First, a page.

The Presidency of Yugoslavia met in an emergency session the same evening to discuss the clash. At the insistence of Serbia's representative on the Presidency, Borisav Jović, the JNA was ordered to intervene, gain control in the area and prevent further combat.[17] The Serbian parliament also met in an emergency session, treating the clashes as a virtual casus belli and voting to offer the Krajina Serbs "all necessary help" in their conflict with Zagreb.[10] The following day, the SAO Krajina adopted a resolution to the effect that the territory was incorporated into Serbia, whose constitution and laws were adopted for use in the Serb-held areas of Croatia.[18] Croatian authorities accused Serbia's president, Slobodan Milošević, of stage-managing the unrest in order to break Croatia's resolve to declare independence unless Yugoslavia was transformed into a loose confederation. They also accused him of attempting to coax the JNA to overthrow Croatian government.[16]

JNA intervention

On 1 April, the JNA established a buffer zone to separate the belligerents at Plitvice Lakes, deploying elements of the 1st and the 5th Military Districts. Those were an armoured battalion of the 329th Armoured Brigade based in Banja Luka, a battalion of the 6th Mountain Brigade based in Delnice, a reconnaissance company and a mechanised battalion of the 4th Armoured Brigade based in Jastrebarsko and Karlovac, a battalion of the 306th Light Anti-Aircraft Artillery Regiment based in Zagreb, a signals company of the 367th Signals Regiment based in Samobor, a company of the 13th Military Police Battalion based in Rijeka and an anti-aircraft artillery battery drawn from the 13th Proletarian Motorised Brigade based in Rijeka. Finally, the 5th Military District set up a forward command post at the Plitvice Lakes.[19] The JNA force at the Plitvice Lakes was commanded by Colonel Ivan Štimac.[20][21]

The commanding officer of the 5th Military District, Major General Andrija Rašeta, in overall command of the JNA intervention, told the media that his men were not protecting either side and were there only to prevent ethnic confrontations for an indeterminate period. However, the Croatian government reacted furiously to the JNA move. Tuđman's aide, Mario Nobilo, claimed that the JNA had told Croatian officials that it would engage the police if they did not leave Plitvice. In a radio address, Tuđman said that the JNA would be regarded as a hostile army of occupation if its course of action remained unchanged.[10] On 2 April, the JNA handed the Croatian authorities an ultimatum, requesting the police leave Plitvice.[22] The special police left Plitvice the same day, but the 90 officers staffing the newly established police station remained in place.[14]


Memorial to Josip Jović, the first Croatian policeman killed in action

Police officer Josip Jović was the only Croatian fatality in the incident.[11] The SAO Krajina force also suffered one killed in the fighting—Rajko Vukadinović, who was the first Croatian Serb combat fatality in the war.[19] A total of 20 people were wounded,[23][24] seven of whom were the Croatian police.[11] The Croatian forces captured 29 SAO Krajina troops,[17] 18 of whom were formally charged with insurgency.[25] Among the prisoners was Goran Hadžić, later to become the President of the Republic of Serbian Krajina,[10] although he was quickly released. Hadžić's release was explained as a goodwill gesture by the authorities,[8] but Boljkovac claims he was released because he was collaborating with the Croatian authorities in 1991.[26] Approximately 400 tourists, most of them Italian, were evacuated from the Plitvice Lakes after the fighting.[15]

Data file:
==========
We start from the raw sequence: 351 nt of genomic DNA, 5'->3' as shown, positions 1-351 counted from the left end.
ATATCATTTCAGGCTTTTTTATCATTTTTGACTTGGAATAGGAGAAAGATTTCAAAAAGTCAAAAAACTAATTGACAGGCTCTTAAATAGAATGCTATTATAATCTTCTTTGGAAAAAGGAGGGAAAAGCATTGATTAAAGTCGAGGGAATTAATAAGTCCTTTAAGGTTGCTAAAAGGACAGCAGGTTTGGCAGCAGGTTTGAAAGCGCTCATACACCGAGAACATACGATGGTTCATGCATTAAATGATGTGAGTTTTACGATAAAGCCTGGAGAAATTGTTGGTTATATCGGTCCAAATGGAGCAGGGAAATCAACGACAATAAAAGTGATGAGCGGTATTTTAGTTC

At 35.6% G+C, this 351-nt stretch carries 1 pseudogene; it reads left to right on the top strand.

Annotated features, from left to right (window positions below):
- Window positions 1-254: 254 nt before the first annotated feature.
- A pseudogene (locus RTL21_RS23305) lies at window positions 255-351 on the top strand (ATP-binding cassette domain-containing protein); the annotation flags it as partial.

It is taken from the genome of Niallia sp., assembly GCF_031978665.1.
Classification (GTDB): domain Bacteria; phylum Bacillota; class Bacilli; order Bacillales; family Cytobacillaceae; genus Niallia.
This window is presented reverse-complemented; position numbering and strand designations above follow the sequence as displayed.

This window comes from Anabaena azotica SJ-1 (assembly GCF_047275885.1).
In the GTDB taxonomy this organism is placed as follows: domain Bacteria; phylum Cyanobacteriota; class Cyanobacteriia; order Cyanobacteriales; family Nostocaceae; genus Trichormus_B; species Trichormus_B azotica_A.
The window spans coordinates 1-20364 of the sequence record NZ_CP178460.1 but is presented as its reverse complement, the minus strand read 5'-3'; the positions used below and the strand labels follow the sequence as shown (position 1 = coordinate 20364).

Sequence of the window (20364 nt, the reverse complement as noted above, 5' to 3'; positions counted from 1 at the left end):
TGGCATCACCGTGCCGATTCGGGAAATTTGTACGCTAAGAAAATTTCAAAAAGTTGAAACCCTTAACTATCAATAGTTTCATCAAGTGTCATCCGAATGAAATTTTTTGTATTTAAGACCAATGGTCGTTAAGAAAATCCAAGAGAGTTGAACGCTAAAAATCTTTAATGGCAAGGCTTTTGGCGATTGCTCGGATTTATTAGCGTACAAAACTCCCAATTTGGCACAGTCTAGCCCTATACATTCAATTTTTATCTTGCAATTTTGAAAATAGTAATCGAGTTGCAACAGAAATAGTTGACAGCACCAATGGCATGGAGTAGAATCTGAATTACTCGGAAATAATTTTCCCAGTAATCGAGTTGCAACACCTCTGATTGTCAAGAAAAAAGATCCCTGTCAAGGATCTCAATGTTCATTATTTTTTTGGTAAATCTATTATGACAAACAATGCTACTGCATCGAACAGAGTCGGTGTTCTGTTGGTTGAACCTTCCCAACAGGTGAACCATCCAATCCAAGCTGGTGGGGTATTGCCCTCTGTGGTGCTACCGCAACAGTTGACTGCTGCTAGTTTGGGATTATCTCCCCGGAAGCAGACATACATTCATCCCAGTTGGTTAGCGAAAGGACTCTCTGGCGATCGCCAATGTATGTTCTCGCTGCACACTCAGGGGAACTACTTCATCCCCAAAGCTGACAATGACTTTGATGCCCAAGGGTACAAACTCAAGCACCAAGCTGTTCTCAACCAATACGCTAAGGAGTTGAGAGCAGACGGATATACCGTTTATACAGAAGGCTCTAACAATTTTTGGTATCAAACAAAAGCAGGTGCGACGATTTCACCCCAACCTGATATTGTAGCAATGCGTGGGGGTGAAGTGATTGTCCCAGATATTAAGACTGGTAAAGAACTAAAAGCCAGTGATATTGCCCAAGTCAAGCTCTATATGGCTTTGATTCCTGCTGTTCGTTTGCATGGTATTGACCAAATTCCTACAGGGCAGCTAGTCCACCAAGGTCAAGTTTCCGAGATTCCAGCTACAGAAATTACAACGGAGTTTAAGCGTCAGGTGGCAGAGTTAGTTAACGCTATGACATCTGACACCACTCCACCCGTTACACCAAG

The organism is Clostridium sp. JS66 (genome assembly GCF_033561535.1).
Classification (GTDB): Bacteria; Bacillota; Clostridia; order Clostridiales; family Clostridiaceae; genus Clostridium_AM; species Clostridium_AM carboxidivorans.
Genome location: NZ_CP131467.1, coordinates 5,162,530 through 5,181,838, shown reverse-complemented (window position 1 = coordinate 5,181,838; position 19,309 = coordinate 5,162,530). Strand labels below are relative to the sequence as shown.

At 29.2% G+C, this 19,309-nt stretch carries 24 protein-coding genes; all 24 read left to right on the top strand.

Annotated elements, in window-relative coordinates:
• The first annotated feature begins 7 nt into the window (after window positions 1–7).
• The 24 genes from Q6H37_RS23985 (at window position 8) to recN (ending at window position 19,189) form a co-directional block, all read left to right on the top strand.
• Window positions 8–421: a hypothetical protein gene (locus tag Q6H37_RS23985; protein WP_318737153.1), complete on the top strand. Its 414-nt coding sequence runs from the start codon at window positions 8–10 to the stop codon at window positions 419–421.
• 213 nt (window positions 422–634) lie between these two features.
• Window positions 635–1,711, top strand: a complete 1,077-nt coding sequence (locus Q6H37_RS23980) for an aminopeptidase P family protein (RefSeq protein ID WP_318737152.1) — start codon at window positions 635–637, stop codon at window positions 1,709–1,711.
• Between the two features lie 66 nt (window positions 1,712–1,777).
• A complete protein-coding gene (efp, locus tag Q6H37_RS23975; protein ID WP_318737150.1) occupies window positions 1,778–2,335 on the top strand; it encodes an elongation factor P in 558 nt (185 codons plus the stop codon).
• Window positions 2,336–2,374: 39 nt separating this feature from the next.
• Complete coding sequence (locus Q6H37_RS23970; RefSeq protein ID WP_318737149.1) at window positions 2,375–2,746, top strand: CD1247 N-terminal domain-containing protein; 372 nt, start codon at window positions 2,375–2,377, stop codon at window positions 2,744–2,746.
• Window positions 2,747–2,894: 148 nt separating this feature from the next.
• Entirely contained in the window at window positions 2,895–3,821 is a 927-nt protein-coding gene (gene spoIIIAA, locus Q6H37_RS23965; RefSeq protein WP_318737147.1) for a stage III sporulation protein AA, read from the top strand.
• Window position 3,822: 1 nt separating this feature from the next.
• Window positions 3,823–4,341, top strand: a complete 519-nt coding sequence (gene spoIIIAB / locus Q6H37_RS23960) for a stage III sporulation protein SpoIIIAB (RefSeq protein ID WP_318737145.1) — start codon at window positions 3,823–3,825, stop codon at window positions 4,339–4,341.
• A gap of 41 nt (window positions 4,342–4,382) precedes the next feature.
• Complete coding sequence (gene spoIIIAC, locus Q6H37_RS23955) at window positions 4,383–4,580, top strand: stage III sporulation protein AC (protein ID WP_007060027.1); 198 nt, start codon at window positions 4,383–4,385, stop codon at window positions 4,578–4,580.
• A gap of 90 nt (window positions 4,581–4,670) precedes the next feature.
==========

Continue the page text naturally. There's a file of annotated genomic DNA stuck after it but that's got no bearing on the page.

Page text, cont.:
The clash at the Plitvice Lakes worsened the overall situation in Croatia and led to an escalation of the conflict.[27] Even though the Croatian and Serb forces were separated by the JNA at the Plitvice Lakes, the situation in the area continued to deteriorate following the clash. In nearby Plaški, Croatian police personnel left the local police station and were replaced by Serb officers.[28] Both SAO Krajina and Croatian forces set up several roadblocks on the Saborsko–Lička Jasenica–Ogulin road. By summer, the blockades were extended to the north of Plaški and south of Saborsko,[29] where Croatian authorities established another 30-strong police station on 2 April. Only JNA vehicles were permitted to pass the roadblocks,[30] and that brought about a shortage of food, medicine and electricity in the area.[29]

On 2 May, the Serb Democratic Party, the ruling party in the SAO Krajina, organised a protest march to the Plitvice Lakes and a political rally demanding the Croatian police withdraw from Plitvice. The march, led by Babić and Vojislav Šešelj, was prevented from reaching the Plitvice Lakes by the JNA and forced to return to Titova Korenica.[31] The JNA imposed a blockade of the Plitvice Lakes police station on 1 July, on the pretext that the Croatian police had abducted and imprisoned two JNA officers. By 6 July, the SAO Krajina forces and the JNA commenced attacks on the Ljubovo Pass southeast of the Plitvice Lakes, on the Titova Korenica–Gospić road, driving the Croatian National Guard back and capturing the pass by the end of the month.[32] Throughout the summer, the JNA continued to engage Croatian forces in Lika using the units deployed to the Plitvice Lakes in April. The fighting escalated further on 30 August, when the JNA captured the Plitvice Lakes police station and the following day when the Battle of Gospić began.[33]

Jović is largely viewed in Croatia as the first casualty of the Croatian War of Independence. A monument dedicated to him was erected in his birthplace of Aržano in 1994.[34] After the war, a monument was erected at the site of his death, where annual commemorations of the clash are held.[35] The clash and Jović's death are commemorated annually at the Plitvice Lakes.[36]




Scientific journal articles

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44°52′48″N 15°36′36″E / 44.88000°N 15.61000°E / 44.88000; 15.61000